Newt the Sellout

Chris Gallardo

Few things in the political arena are as damaging to the conservative cause as the Bush administration's coining of and frequent use of the term "compassionate conservatism".  Rather than explaining that conservatism is *more* compassionate than liberalism on its own merits, which takes more work, but is vital to the long-term cause, they took the easy road and sold out the cause for their own short-term political benefit.   

Newt's attacks on Bain Capital are akin to this sellout of the cause by the Bush administration. 

Private equity firms at times purchase companies, split them up, sell off the parts and, in the process, layoff the employees associated with that company.  In that process, they make a profit for themselves.  What happens then?  The profit that they make is now money that they have to invest in a new company, which is the other role of private equity.  The end result is that they are moving capital from a lower valued resource to a higher valued one.  This may sound very sterile and academic; what about the people who lost their jobs at the company that was broken up?

If Bain Capital were to purchase a dying mom-and-pop office supply company and sell off the parts for a profit and then invest those profits in a growing company, for example, Staples, that is creating jobs, a net positive of jobs is created.  Furthermore, the jobs are *better* jobs and provide more opportunity to the employees given the nature of working for a growing company where investment and capital is flowing.  This is what private equity firms like Bain Capital do.

If Newt Gingrich is not for allowing capital to flow to its highest valued source (ie. Capitalism), creating more and better jobs in the process, then what exactly is he for?

We all know that Romney is far from the ideal conservative candidate. He appears to be a career, ambitious, self-serving, triangulating politician.  He is marketing himself as a moderate politician to manage the country from the middle.  At least we know what we've got.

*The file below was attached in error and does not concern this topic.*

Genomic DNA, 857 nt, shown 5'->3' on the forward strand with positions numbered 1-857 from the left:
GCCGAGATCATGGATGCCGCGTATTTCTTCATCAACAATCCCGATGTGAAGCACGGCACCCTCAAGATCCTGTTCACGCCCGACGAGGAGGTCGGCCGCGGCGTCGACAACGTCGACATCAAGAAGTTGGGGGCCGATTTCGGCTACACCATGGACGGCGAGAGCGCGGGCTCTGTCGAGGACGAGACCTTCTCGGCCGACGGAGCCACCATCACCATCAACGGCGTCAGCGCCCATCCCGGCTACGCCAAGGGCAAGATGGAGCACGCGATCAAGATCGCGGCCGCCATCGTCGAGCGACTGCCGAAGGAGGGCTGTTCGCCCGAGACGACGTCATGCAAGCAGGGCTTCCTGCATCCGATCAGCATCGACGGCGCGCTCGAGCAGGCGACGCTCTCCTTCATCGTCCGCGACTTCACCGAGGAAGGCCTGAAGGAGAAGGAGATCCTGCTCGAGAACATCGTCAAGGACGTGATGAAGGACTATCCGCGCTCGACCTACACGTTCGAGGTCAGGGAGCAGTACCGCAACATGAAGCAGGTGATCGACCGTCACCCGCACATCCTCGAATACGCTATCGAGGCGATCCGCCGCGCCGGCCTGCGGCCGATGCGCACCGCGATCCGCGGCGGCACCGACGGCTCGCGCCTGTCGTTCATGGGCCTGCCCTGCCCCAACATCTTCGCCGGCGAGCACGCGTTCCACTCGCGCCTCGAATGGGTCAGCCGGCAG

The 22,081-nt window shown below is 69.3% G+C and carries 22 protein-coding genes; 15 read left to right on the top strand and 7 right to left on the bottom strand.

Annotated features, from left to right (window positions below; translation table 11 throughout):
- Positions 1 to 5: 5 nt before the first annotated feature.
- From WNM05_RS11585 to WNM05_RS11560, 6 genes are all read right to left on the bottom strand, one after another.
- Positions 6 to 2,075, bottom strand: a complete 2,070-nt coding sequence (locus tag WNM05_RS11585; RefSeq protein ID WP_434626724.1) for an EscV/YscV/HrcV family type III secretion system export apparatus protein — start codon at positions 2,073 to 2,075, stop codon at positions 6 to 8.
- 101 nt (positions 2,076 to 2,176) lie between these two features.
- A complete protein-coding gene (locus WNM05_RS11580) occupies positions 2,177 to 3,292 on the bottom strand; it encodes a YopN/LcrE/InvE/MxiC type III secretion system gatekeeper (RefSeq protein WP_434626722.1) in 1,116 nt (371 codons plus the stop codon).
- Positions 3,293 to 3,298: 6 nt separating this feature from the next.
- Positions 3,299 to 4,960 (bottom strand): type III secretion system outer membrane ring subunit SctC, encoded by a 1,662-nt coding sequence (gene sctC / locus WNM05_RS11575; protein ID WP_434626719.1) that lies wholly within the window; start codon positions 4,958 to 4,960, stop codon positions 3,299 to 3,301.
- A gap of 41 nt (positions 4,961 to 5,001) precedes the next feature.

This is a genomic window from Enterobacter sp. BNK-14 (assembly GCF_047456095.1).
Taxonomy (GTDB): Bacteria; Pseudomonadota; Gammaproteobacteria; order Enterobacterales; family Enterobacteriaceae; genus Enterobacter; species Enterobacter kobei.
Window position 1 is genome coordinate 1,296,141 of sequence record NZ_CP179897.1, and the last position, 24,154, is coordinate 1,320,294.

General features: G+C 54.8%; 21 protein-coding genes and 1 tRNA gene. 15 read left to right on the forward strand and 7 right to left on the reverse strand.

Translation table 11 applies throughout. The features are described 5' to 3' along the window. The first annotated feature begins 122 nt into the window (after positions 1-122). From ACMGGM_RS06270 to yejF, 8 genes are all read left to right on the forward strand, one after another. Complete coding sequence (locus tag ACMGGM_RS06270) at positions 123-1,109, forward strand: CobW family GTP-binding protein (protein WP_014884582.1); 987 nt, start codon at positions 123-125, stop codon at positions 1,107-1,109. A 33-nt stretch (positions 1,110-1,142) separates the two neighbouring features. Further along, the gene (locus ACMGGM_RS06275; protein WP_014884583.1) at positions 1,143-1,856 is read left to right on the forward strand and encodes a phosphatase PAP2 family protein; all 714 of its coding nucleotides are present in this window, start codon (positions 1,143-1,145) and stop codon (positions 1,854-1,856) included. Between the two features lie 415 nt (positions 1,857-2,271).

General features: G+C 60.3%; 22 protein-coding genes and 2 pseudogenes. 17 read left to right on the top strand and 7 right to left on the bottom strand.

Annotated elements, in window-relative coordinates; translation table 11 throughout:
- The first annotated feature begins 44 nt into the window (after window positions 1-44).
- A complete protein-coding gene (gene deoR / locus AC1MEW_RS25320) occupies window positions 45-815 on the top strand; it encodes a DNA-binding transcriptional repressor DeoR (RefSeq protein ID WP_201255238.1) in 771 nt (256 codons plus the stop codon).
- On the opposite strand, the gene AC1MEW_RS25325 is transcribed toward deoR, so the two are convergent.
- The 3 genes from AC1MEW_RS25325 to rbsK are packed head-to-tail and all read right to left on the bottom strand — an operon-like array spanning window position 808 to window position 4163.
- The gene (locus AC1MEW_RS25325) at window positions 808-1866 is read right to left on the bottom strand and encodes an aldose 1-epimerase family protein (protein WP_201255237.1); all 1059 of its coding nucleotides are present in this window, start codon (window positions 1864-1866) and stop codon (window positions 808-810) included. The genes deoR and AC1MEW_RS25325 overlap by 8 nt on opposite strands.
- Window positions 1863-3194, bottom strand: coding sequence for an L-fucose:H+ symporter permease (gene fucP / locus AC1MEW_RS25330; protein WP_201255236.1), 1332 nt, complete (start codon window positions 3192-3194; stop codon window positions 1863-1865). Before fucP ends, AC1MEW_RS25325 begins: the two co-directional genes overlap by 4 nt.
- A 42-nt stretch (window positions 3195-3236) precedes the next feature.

Newt is marketing himself as the 'true conservative'.  He's not and by marketing himself that way, then attacking capitalism for his own political gain, he does far more harm than good for the future of the country and conservative cause.

I'll take a pass on 'friends' like Newt.  If given the choice between two, ah-hem, sandwiches, I will hold my nose and eat a Romney one.  At least I know what I am getting.

Few things in the political arena are as damaging to the conservative cause as the Bush administration's coining of and frequent use of the term "compassionate conservatism".  Rather than explaining that conservatism is *more* compassionate than liberalism on its own merits, which takes more work, but is vital to the long-term cause, they took the easy road and sold out the cause for their own short-term political benefit.   

Newt's attacks on Bain Capital are akin to this sellout of the cause by the Bush administration. 

Private equity firms at times purchase companies, split them up, sell off the parts and, in the process, layoff the employees associated with that company.  In that process, they make a profit for themselves.  What happens then?  The profit that they make is now money that they have to invest in a new company, which is the other role of private equity.  The end result is that they are moving capital from a lower valued resource to a higher valued one.  This may sound very sterile and academic; what about the people who lost their jobs at the company that was broken up?

If Bain Capital were to purchase a dying mom-and-pop office supply company and sell off the parts for a profit and then invest those profits in a growing company, for example, Staples, that is creating jobs, a net positive of jobs is created.  Furthermore, the jobs are *better* jobs and provide more opportunity to the employees given the nature of working for a growing company where investment and capital is flowing.  This is what private equity firms like Bain Capital do.

If Newt Gingrich is not for allowing capital to flow to its highest valued source (ie. Capitalism), creating more and better jobs in the process, then what exactly is he for?

We all know that Romney is far from the ideal conservative candidate. He appears to be a career, ambitious, self-serving, triangulating politician.  He is marketing himself as a moderate politician to manage the country from the middle.  At least we know what we've got.
 

Newt is marketing himself as the 'true conservative'.  He's not and by marketing himself that way, then attacking capitalism for his own political gain, he does far more harm than good for the future of the country and conservative cause.

I'll take a pass on 'friends' like Newt.  If given the choice between two, ah-hem, sandwiches, I will hold my nose and eat a Romney one.  At least I know what I am getting.